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Amniotic fluid embolism (AFE) is a pregnancy complication that causes life-threatening conditions, such as heart failure. It can affect you, your baby, or both of you. It happens when amniotic fluid (the fluid surrounding your unborn child) or fetal cells, hair, or other debris make their way into your blood.
AFE is rare. Though estimates vary, the AFE Foundation says it occurs in only one in every 40,000 deliveries in North America (and one in every 53,800 deliveries in Europe). However, it is a leading cause of death during labor or shortly after birth. Areas where AFE is a high-ranking cause of mortality include:
AFE can happen during labor or shortly after giving birth in both vaginal and cesarean births. In rare cases, it can happen during an abortion or while having a small sample of amniotic fluid taken for examination (amniocentesis). AFE is an adverse reaction that occurs when amniotic fluid enters your circulatory system. It cannot be prevented, and the reason why this reaction occurs is unknown.
The first stage of AFE usually includes cardiac arrest and rapid respiratory failure. Cardiac arrest occurs when your heart stops working and you lose consciousness and stop breathing. Rapid respiratory failure occurs when your lungs cannot supply enough oxygen to your blood or remove enough carbon dioxide from it. This makes it very difficult to breathe.
Other possible symptoms include:
Women who survive these events may enter a second stage called the hemorrhagic phase. This occurs when there is excessive bleeding either where the placenta was attached or, in the case of a cesarean birth, at the cesarean incision.
AFE can be fatal, especially during the first stage. Most AFE deaths occur due to the following:
According to the AFE Foundation, death occurs within an hour after symptoms start in roughly 50 percent of cases.
Treatment involves managing symptoms and preventing AFE from leading to coma or death. Oxygen therapy or a ventilator can help you breathe. Making sure that you are getting enough oxygen is crucial so that your baby also has enough oxygen. You also might have a pulmonary artery catheter inserted so that your doctors can monitor your heart. Medications might also be used to control your blood pressure. In many cases, several blood, platelet, and plasma transfusions are needed to replace the blood lost during the hemorrhagic phase.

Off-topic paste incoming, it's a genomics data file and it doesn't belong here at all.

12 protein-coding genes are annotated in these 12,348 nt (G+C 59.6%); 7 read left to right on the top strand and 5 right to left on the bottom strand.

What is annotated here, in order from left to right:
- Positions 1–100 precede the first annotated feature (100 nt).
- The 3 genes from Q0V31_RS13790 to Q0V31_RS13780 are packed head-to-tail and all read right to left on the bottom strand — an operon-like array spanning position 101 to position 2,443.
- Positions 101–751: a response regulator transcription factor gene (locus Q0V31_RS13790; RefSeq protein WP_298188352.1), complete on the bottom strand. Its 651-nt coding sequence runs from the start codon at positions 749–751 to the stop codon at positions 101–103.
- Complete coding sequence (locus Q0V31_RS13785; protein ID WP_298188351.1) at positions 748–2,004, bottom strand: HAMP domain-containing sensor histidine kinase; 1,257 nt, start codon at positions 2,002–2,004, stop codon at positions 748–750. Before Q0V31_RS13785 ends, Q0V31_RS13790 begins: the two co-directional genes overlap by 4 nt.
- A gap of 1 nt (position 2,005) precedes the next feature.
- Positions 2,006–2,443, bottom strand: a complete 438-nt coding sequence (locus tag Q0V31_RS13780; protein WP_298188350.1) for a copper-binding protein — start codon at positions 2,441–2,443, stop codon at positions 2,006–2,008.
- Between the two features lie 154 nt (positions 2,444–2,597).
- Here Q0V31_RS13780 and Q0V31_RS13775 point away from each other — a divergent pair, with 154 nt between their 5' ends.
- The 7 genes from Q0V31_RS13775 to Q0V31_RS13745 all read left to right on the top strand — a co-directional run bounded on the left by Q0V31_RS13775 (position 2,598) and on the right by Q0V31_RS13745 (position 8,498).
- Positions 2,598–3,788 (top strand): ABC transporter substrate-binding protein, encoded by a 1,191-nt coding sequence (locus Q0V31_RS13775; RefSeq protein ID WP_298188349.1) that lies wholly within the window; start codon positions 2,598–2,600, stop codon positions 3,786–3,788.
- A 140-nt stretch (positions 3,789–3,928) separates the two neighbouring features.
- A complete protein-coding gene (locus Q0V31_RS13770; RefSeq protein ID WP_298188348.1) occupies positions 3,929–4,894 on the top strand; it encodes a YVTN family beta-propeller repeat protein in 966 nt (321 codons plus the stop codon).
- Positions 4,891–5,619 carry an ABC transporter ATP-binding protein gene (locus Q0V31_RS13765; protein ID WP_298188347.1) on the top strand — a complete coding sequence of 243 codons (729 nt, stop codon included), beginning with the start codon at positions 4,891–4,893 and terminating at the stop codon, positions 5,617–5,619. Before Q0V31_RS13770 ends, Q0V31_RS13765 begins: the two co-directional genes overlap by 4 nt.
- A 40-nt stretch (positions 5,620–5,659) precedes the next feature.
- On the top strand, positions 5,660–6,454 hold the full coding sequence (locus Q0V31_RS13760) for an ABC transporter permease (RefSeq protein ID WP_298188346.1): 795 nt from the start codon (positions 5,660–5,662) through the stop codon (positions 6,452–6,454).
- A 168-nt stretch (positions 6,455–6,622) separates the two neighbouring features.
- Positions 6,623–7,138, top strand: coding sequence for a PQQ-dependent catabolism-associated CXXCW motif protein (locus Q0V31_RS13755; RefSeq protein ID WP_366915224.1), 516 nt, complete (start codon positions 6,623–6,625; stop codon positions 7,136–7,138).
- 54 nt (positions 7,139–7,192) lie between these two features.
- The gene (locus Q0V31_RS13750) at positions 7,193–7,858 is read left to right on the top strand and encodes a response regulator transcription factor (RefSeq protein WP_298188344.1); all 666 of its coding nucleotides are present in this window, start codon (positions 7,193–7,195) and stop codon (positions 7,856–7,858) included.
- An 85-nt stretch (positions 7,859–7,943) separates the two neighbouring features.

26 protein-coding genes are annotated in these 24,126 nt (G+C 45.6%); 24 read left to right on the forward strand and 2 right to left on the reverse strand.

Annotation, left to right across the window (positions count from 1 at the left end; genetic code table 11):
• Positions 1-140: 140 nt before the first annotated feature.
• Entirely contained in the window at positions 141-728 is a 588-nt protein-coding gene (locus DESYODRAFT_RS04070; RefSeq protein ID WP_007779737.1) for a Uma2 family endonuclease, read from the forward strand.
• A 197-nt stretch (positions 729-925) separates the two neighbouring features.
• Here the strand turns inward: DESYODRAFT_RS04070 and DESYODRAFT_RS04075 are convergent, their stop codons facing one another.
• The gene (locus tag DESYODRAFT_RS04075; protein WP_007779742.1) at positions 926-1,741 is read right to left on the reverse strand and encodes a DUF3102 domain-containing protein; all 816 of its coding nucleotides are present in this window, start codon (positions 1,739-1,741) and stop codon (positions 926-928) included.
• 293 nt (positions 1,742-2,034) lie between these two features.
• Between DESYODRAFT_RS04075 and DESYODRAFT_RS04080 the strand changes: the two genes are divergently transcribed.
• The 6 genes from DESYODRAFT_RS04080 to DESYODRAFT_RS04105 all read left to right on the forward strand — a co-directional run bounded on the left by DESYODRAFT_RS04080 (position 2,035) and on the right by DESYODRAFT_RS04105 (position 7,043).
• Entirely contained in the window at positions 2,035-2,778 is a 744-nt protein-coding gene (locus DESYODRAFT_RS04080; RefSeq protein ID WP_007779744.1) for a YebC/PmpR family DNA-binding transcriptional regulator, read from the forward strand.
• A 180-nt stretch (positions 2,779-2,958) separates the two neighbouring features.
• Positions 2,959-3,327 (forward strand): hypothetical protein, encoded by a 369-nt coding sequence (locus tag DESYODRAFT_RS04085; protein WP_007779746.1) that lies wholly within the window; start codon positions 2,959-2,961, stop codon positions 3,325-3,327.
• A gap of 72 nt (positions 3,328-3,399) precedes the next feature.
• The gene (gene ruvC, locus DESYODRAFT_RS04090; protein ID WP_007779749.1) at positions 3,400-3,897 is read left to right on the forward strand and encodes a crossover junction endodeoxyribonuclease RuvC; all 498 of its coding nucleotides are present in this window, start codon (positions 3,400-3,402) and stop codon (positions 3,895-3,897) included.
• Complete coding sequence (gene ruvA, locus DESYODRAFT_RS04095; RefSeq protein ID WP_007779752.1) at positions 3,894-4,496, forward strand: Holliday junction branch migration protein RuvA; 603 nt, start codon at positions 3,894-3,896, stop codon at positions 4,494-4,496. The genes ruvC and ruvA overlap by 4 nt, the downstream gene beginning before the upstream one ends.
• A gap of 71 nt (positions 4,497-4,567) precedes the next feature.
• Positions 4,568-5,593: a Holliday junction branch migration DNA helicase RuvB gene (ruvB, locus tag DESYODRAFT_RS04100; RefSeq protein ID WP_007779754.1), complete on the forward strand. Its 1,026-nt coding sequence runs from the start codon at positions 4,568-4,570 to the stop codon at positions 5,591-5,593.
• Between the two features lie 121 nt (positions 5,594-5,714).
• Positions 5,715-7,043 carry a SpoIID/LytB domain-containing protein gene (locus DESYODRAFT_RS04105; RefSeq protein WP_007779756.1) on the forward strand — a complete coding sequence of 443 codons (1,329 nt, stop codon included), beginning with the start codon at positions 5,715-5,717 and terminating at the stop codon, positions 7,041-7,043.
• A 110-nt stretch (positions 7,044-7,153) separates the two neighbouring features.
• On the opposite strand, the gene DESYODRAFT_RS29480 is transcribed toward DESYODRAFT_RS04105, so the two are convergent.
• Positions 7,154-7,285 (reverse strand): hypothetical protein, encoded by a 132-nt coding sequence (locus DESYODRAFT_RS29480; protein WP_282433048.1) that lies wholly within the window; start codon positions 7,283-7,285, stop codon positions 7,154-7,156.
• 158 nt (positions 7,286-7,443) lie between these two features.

Your doctor will monitor your baby and watch for signs of distress. Your baby will most likely be delivered as soon as your condition is stabilized. This increases their chances of survival. In most cases, babies end up in the intensive care unit for close observation.
Estimated rates of mortality for women with AFE are varied. Older reports estimate that up to 80 percent of women do not survive, although more recent data estimates that this number is about 40 percent. Women who do survive AFE often have long-term complications. These can include:
Emotional problems can also occur, especially if the baby does not survive. These problems include postpartum depression and post-traumatic stress disorder.
Estimated rates of mortality for infants with AFE are also varied. Around 30 percent of infants with AFE do not survive, according to the Journal of Anesthesiology Clinical Pharmacology. However, the AFE Foundation reports that the mortality rate for infants still in the womb can be as high as 65 percent. Some infants who do survive have long-term or lifelong complications from AFE. These include:
AFE cannot be prevented, and doctors find it hard to predict if and when it will occur. If you have had AFE and plan on trying to have another baby, talk to a high-risk obstetrician first. Your doctor will discuss the risks of pregnancy beforehand and watch you closely if you do become pregnant again.
Written by: Amanda Delgago
Medically reviewed on: Oct 07, 2016: Debra Sullivan, PhD, MSN, RN, CNE, COI
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